I began working at the Executive Office of Immigration Review (“EOIR”) – the Richmond Immigration Adjudication Center (“Center”) one week ago. The EOIR is a branch of the Department of Justice (“DoJ”). I have wanted to work for the DoJ since I can remember. Working at the EOIR allows me to combine my interest in immigration and international law with the opportunity to work at the DoJ. I know I want to work in international law when I graduate from law school in a year. Last year I interned at International IDEA; this year, after speaking to Professor Warren, I realized the benefits of working at a domestic internship that has an aspect of international law and international relations, especially when the domestic internship is at a government agency like the DoJ.
The Center at which I am working is essentially a remote hub. The judges zoom into courtrooms around the country when a judge is unable to conduct their hearing for one reason or another. There are over ten judges – with varying backgrounds – in the Center and thus I have a wonderful opportunity to network and ask questions about immigration law as well as career-related questions as I begin to look past graduation and the bar exam.
The Center has only been open for a year. One advantage to the young age of the Center is that it is still filling offices and positions; I thus lucked out and have a courtroom as an office all to myself. The office has two brand new screens and a big screen hanging on the wall with a webcam pointed at my desk, along with three microphones. The office is bigger than the Attorney Advisors I work for at the Center.
The first couple of days I was settling into the office and my work routine, being introduced to the judges, setting up my account, and a crash course in immigration law, particularly asylum and cancellation of removal. I learned most of the immigration law in the immigration class I took in the fall semester. The longer I am at this internship, the more I realize how much I retained from the class and how comfortable I am with the law compared to what it would have been if I had not previously studied this specific law area. There are two other interns that are rising 2Ls so I am the only rising 3L. We are each assigned a primary Attorney Advisor to report to, ask questions to, and be assigned cases by.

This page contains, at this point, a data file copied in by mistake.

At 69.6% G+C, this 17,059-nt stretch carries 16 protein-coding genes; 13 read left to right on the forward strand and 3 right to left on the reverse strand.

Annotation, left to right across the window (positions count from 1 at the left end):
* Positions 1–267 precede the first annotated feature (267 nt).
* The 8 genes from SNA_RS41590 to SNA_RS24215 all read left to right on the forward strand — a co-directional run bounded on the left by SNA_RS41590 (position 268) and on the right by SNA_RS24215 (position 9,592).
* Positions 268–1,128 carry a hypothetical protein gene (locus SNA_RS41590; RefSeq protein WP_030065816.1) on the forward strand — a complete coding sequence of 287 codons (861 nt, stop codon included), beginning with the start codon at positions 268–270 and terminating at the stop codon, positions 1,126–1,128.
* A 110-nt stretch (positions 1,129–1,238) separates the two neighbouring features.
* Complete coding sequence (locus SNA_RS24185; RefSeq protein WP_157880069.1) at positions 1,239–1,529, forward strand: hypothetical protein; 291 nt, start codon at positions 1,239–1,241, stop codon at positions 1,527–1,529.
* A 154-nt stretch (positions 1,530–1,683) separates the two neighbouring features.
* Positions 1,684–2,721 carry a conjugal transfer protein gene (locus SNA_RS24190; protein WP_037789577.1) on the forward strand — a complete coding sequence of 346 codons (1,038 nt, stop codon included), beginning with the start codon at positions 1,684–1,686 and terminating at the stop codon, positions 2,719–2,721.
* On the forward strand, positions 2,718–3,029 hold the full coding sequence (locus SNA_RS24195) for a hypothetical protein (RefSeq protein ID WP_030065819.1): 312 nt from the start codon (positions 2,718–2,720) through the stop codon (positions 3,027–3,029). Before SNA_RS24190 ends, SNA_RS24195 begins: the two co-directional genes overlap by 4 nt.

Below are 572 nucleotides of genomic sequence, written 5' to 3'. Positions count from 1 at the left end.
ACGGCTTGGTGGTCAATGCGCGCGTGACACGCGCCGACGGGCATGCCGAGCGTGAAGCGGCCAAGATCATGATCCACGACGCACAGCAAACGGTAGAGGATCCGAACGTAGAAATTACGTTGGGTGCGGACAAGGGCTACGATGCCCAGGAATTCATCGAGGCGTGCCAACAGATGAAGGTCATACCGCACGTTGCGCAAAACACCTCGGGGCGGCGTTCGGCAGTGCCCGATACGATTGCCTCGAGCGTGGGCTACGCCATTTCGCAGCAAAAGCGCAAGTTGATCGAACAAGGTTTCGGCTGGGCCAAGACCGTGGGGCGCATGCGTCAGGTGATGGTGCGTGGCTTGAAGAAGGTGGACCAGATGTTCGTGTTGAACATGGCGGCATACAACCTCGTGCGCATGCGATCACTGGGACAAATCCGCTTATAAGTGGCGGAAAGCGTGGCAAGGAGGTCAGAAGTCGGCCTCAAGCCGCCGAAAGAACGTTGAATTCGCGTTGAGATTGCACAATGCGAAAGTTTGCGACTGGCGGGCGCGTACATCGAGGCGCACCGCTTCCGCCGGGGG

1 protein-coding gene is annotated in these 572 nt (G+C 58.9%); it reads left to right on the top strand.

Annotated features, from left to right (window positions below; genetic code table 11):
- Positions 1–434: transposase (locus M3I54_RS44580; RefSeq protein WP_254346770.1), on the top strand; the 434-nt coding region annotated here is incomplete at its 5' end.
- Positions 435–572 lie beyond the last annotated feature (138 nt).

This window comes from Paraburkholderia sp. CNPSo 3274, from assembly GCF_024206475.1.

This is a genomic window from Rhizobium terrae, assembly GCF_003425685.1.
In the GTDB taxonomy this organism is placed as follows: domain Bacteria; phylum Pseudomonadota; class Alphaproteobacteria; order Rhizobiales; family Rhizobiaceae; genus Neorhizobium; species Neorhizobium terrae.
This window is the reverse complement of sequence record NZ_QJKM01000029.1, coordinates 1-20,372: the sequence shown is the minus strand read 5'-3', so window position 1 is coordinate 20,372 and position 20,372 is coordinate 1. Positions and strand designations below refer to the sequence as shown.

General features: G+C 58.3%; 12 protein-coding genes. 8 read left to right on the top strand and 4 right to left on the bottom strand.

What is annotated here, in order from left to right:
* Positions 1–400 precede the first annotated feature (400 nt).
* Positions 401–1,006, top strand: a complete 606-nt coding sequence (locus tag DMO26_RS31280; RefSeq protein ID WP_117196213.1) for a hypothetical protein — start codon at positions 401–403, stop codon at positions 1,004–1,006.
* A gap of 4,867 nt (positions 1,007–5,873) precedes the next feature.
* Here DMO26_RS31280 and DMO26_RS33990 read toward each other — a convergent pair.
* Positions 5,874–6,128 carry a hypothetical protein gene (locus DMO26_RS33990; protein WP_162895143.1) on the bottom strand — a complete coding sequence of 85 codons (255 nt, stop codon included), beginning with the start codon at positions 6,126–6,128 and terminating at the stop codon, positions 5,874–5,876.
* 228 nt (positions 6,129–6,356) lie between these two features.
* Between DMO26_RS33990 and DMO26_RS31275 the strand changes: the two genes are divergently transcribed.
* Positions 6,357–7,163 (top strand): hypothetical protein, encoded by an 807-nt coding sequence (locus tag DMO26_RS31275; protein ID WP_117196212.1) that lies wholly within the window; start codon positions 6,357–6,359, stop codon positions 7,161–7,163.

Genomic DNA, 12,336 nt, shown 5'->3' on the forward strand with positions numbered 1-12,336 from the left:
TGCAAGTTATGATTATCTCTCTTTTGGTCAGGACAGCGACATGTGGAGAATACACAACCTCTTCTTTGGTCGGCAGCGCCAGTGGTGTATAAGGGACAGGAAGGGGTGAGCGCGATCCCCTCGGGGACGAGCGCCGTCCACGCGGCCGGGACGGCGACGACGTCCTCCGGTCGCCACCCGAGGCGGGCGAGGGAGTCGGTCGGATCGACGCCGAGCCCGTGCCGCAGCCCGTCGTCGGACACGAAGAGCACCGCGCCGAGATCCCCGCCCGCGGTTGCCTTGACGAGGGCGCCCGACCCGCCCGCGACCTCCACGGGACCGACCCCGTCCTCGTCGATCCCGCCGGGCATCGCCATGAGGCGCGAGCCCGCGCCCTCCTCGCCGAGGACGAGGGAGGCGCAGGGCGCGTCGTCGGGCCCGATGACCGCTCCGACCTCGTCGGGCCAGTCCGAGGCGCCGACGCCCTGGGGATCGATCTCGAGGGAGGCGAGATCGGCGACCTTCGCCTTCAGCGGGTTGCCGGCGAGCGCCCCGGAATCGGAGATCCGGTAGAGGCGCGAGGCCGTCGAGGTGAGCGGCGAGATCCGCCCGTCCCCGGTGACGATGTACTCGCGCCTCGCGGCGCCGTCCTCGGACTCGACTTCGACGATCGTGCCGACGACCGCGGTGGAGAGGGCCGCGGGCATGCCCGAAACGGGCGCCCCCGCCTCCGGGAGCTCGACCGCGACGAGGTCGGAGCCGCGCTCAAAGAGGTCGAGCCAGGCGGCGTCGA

My primary work focuses on writing decisions for the judges. The Attorney Advisor I primarily work with has been very helpful as I figure out how best to structure the decisions and be persuasive in my arguments. How the decision writing process works is that the judge of the case I am assigned states if they want to grant or deny the application for cancellation of removal, asylum, withholding of removal, or Convention Against Torture. I look over the information of the case before me to see how I can argue their point. Importantly, if I disagree with how the judge wants to rule, I can speak to my Attorney Advisor to argue my point of view. Due to the unique remote aspect of the Center, I have the opportunity to research case law and write decisions for cases in several different circuits. However, the most common circuits I am told that the cases will be are the first and fourth.
Just in the first week at the Center, I realized how much immigration law interests me. It makes sense in my mind; I can understand it and follow it. And most importantly, I feel like I can make a difference. As a legal intern with the EOIR, I am currently writing two decisions, which will be grants to relief from removal applications. To have the ability and knowledge to write a grant for a noncitizen to remain in the U.S. makes me so excited to come to work each day – despite the fifty-minute drive between Williamsburg and Richmond. So far, I have had the opportunity to watch two hearings where the judge granted asylum. As one judge said on the first day of the internship, seeing the excitement and pure happiness on the noncitizen’s face when they are granted the ability to remain in the U.S. puts in perspective how lucky we are to live in the U.S. and how we should not take it for granted.